Finally, individual experiences are unique and impact one’s well-being in ways that organizations may not be able to predict or account for. Thus, employees should consider having open conversations with their manager about what they need to thrive in life and at work (Chamorro-Premuzic & Garrad, 2017; Knight, 2017). For example, this may include managing current demands or resources such as participation in an employee resource group or an extension of a tight deadline (Sonnentag et al., 2014).
Though we take a proactive approach to burnout prevention, it’s important to note that organizations and employees should also take action when burnout has already occurred. By recognizing which employees may already be showing symptoms of burnout, organizations and managers can intervene as necessary. These interventions should focus on low resource-cost activities such as relaxation and refueling of physical and emotional well-being (Oerlemans & Bakker, 2014). It’s also important to note that employees who are completely burned out may have lost sight of the meaning in their work.
Managers and organizations should therefore also help re-establish meaningfulness in employees’ work by taking a fresh perspective, linking the work to the larger organizational mission and recognizing the work that the employee has already done (Maslach, 2017). By working together, organizations, managers and employees can help manage the ever-present demands of work and life while pursuing whole-person well-being.
Download the entire Limeade Burnout POV research below
Allen, T. D., Herst, D. E., Bruck, C. S., & Sutton, M. (2000). Consequences associated with work-to-family conflict: A review and agenda for future research. Journal of Occupational Health Psychology, 5, 278-308.
Anthony-McMann, P. E., Ellinger, A. D., Astakhova, M., Halbesleben, J. R. B. (2017). Exploring different operationalizations of employee engagement and their relationships with workplace stress and burnout. Human Resource Development Quarterly, 28, 163-195.
Bakker, A. B., Demerouti, E., & Sanz-Vergel, A. I. (2014). Burnout and work engagement: The JD-R approach. Annual Review of Organizational Psychology and Organizational Behavior, 1, 389-411.
Bakker, A. B., van Emmerik, H., & Euwema, M. C. (2006). Crossover of burnout and engagement in work teams. Work and Occupations, 33, 464-489.
Bennett, A., Gabriel, A. S., Calderwood, C., Dahling, J. J. & Trougakos, J. P. (2016). Better together? Examining profiles of employee recovery experiences. Journal of Applied Psychology, 101, 1635-1654.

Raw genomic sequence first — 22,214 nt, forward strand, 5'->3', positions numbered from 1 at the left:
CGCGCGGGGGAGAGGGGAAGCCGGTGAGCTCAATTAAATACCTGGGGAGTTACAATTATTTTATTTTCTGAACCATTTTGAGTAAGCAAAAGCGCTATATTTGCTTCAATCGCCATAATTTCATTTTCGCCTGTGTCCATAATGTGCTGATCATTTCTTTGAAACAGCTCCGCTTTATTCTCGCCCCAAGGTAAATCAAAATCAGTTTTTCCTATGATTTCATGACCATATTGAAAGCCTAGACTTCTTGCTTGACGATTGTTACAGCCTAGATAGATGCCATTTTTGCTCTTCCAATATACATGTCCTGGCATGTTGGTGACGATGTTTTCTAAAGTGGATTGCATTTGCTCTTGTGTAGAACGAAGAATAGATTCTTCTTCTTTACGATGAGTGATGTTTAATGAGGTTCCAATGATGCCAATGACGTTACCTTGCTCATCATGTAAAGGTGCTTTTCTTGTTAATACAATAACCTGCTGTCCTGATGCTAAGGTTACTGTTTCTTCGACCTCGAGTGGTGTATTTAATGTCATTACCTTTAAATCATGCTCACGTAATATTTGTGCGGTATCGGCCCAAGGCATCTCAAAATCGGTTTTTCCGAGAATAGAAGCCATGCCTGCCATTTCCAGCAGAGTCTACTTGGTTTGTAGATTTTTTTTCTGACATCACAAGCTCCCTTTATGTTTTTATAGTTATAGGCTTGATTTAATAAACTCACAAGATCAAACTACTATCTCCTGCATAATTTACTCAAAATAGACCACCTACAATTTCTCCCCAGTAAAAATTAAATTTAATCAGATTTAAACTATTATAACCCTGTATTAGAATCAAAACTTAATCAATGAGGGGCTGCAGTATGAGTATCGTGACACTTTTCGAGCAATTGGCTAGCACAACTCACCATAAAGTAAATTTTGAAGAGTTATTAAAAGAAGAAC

Blanding, M. (2015). National health costs could decrease if managers reduce work stress. Harvard Business School Working Knowledge. Retrieved from: https://hbswk.hbs.edu/item national-health-costs-could-decrease-if-managers-reduce-work-stress
Bliese P. D., Edwards. J. R., & Sonnentag, S. (2017). Stress and well-being at work: A century of empirical trends reflecting theoretical and societal influences. Journal of Applied Psychology, 102, 389-402.
Chamorro-Premuzic, T., & Garrad, L. (2017). How to tell your boss that you’re not engaged at work. Harvard Business Review.
Christian, M. S., Garza, A. S., & Slaughter, J. E. (2011). Work engagement: A quantitative review and test of its relations with task and contextual performance. Personnel Psychology, 64, 89- 136.
Cole, M. S., Walter, F., Bedeian, A. G., & O’Boyle, E. H. (2012). Job burnout and employee engagement: A meta-analytic examination of construct proliferation. Journal of Management, 38, 1550-1581.
Crawford, E. R., LePine, J. A., & Rich, B. L. (2010). Linking job demands and resources to employee engagement and burnout: A theoretical extension and meta-analytic test. Journal of Applied Psychology, 95, 834–848. doi:10.1037/a0019364
Dreison, K. C., Luther, L., Bonfils, K. A., Sliter, M. T., McGrew, J. H., & Salyers, M. P. (2018). Job burnout in mental health providers: A meta-analysis of 35 years of intervention research. Journal of Occupational Health Psychology, 23, 18-30.
Dyrbye, L. N., Thomas, M. R., Huntington, J. L., Lawson, K. L., Novotny, P. J., Sloan, J. A., & Shanafelt, T. D. (2006). Personal life events and medical student burnout: A multicenter study. Academic Medicine, 81, 374-384.
Fritz, C., Ellis, A. M., Demsky, C. A., Lin, B. C., & Guros, F. (2013). Embracing work breaks: Recovering from work stress. Organizational Dynamics, 42, 274-280.
Fuller, R., Shikaloff, N., Cullinan, R., & Harmon, S. (2018). If you multitask during meetings, you team will, too. Harvard Business Review.
Garrad, L., & Chamorro-Premuzic, T. (2016). The dark side of high employee engagement. Harvard Business Review.
Hakanen, J. J., & Bakker, A. B. (2017). Born and bred to burn out: A life-course view and reflections on job burnout. Journal of Occupational Health Psychology, 22, 354-364.
Halbesleben, J. R. B. (2010). A meta-analysis of work engagement: Relationships with burnout, demands, resources, and consequences. In A. B. Bakker & M. P. Leiter (Eds.), Work engagement: A handbook of essential theory and research (pp. 102-117). New York, NY: Psychology Press.